Google is responsible for a number of services that we all use on a daily basis, including Gmail, YouTube, and the initial Google Search. It’s easy for any of the millions of applications that the company publishes and manages to get lost in the shuffle.
But, despite working so well for the past eight years, there’s one app under the G Suite umbrella that just seems to get the attention it deserves.
Google Keep is more than just a to-do list and note-taking app. Here are some reasons why you should give it a try if you haven’t already.
What is this app, and how does it work?
Google Keep is a note-taking app included in the Google Drive suite. You may take a variety of notes, including those with pictures or doodles, and arrange them using labels and colors. Notes can be set to appear at a certain time or when you visit a specific location, and nested lists make tracking progress on multi-stage projects simple.
Pinned notes allow you to keep important details always at the top of the app. You can, of course, write normally in Google Keep as well. Keep lets you type in glorious shadows, and it’s easier to jump in and out of to keep writing on the go than Google Docs, which refuses to give us the dark theme we deserve on the web.
Why you may have never heard of Google Keep
The company is notorious for destroying its own items, to the point that there’s a Google Graveyard that keeps track of them all. Although Google Keep hasn’t been rumored to be on the verge of being killed, it has succumbed to the one thing the big G is bad at: deciding between two services that do the same thing.
While Google Tasks is two years older than Google Keep, it was left to wither on the vine from 2013 to 2018, when it was cleaned up and given Material Design in order to be incorporated into the 2018 Gmail redesign.
The issue is that Tasks doesn’t do nearly as much as Keep — or do it as well — and users were confused because the Keep and Tasks logos were crammed into the sidebar on Gmail and Google Docs, causing confusion.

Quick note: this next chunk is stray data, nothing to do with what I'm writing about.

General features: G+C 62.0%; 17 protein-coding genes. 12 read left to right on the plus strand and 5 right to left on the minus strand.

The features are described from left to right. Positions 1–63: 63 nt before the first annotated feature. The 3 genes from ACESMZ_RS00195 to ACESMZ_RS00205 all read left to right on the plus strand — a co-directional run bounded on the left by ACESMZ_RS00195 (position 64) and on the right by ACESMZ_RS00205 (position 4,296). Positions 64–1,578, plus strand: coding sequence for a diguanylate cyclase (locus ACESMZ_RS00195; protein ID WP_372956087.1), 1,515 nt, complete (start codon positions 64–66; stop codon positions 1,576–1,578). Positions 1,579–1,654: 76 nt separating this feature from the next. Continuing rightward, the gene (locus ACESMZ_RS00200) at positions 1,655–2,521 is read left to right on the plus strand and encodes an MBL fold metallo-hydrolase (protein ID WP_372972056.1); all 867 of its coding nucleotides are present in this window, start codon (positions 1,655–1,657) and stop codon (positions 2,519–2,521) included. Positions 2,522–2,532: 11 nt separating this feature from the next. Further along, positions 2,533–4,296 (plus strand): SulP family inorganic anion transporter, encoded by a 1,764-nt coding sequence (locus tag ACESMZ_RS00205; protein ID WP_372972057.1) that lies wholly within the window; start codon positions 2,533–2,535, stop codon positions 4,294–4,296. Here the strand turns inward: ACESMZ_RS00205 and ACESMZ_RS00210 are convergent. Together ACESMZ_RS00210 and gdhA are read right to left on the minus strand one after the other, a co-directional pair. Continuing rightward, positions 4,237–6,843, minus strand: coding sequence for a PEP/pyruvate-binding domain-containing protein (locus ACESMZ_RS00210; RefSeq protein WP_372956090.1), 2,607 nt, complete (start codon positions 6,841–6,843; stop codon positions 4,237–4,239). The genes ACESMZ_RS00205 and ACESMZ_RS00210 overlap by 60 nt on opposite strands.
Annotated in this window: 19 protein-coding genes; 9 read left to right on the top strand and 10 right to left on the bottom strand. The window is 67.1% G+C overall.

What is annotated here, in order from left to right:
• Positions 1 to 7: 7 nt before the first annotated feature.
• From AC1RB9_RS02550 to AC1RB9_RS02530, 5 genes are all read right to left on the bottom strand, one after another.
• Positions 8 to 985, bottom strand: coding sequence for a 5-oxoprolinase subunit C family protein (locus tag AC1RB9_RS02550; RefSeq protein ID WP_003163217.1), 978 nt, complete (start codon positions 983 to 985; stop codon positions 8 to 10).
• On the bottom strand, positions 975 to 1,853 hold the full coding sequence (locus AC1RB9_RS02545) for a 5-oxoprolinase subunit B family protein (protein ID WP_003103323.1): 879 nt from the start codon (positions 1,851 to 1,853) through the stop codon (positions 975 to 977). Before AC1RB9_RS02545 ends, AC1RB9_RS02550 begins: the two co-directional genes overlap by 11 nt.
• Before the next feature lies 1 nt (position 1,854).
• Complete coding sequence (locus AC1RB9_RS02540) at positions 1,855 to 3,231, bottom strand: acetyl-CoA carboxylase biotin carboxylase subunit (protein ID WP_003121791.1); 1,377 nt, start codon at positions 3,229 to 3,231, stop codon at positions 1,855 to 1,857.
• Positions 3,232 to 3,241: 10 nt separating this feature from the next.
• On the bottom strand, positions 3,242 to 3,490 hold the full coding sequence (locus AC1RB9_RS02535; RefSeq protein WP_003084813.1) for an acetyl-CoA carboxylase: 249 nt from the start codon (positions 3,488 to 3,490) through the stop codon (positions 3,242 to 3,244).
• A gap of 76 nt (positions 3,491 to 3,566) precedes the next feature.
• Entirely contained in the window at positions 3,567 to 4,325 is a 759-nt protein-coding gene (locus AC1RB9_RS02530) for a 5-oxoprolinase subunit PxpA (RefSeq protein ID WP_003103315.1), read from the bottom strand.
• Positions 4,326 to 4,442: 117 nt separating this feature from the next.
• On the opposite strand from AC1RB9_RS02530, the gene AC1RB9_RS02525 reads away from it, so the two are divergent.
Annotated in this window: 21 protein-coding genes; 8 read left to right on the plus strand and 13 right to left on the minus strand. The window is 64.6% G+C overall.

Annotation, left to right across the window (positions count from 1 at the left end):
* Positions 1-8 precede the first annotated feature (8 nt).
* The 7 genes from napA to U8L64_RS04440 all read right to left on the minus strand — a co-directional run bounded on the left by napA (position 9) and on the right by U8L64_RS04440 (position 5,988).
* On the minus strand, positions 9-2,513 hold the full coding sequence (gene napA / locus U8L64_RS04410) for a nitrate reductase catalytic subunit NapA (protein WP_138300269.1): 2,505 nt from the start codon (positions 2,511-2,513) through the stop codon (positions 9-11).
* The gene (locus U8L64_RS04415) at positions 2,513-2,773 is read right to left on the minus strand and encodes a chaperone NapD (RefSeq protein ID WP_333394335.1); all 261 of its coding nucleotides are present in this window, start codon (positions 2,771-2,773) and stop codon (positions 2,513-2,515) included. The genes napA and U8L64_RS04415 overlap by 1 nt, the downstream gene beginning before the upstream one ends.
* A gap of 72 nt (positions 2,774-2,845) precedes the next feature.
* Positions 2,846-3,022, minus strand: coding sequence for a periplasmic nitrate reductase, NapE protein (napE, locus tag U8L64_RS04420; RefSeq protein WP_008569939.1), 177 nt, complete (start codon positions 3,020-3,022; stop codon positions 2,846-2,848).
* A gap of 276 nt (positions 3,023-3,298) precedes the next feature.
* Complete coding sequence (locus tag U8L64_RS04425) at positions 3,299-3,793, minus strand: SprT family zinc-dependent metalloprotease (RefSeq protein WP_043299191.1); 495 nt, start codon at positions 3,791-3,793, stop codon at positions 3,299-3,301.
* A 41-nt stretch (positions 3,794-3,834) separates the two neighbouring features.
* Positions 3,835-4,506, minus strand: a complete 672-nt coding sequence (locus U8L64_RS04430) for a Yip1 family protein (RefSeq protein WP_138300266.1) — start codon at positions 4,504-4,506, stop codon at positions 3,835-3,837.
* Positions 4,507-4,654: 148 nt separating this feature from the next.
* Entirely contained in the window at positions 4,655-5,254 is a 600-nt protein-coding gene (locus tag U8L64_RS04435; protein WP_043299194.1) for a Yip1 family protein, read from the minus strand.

The other issue is that, similar to how Tasks withered when Keep was shiny and fresh, Keep has received little, if any, publicity in the last two years, aside from its Chrome app being killed in favor of PWAs and the Android app.
Last year, Google Keep surpassed one billion downloads, thanks to the fact that the service is reliable, easy to use, and fully free, despite the fact that other productivity/to-do apps are increasingly moving to subscriptions.
Why you should use Google Keep
Google Keep nailed the fundamentals of becoming a great note-taking app before introducing extra features — it’s the polar opposite of YouTube Music, which nailed the fresh, niche features but lacks basic library management. The most important aspect of Keep is how simple it is to use and browse through thanks to search.
You can use Keep to store dozens of creative writing missives alongside your grocery lists and work research, and you can find them all by typing a character name, product name, or even a phrase into the search bar at the top of Google Keep.
The search results will also contain cached notes, so as long as you don’t delete them intentionally, your notes will live on without clogging up your main feed.
It’s also easy to export a note to Google Docs and share it with others. Each note is limited to 19,999 characters.
If you’re the type of person who wants frequent reminders but doesn’t want to be bombarded with notifications, Google Keep’s widget can help you keep focused. While trying to get checked in, you can make new notes with a single tap or scroll through notes to find the confirmation number for your flight.
If you’re having trouble staying on track and organizing your thoughts, give Google Keep a shot before shelling out big bucks for its competitors.
It may not be the most appealing Google service, but it is one of the most reliable in terms of track record and stability, not to mention raw functionality. Google Keep is part Google Docs, part Google Tasks, part scratchpad, and all awesome. It should be on your home screen and in your work from home workflow.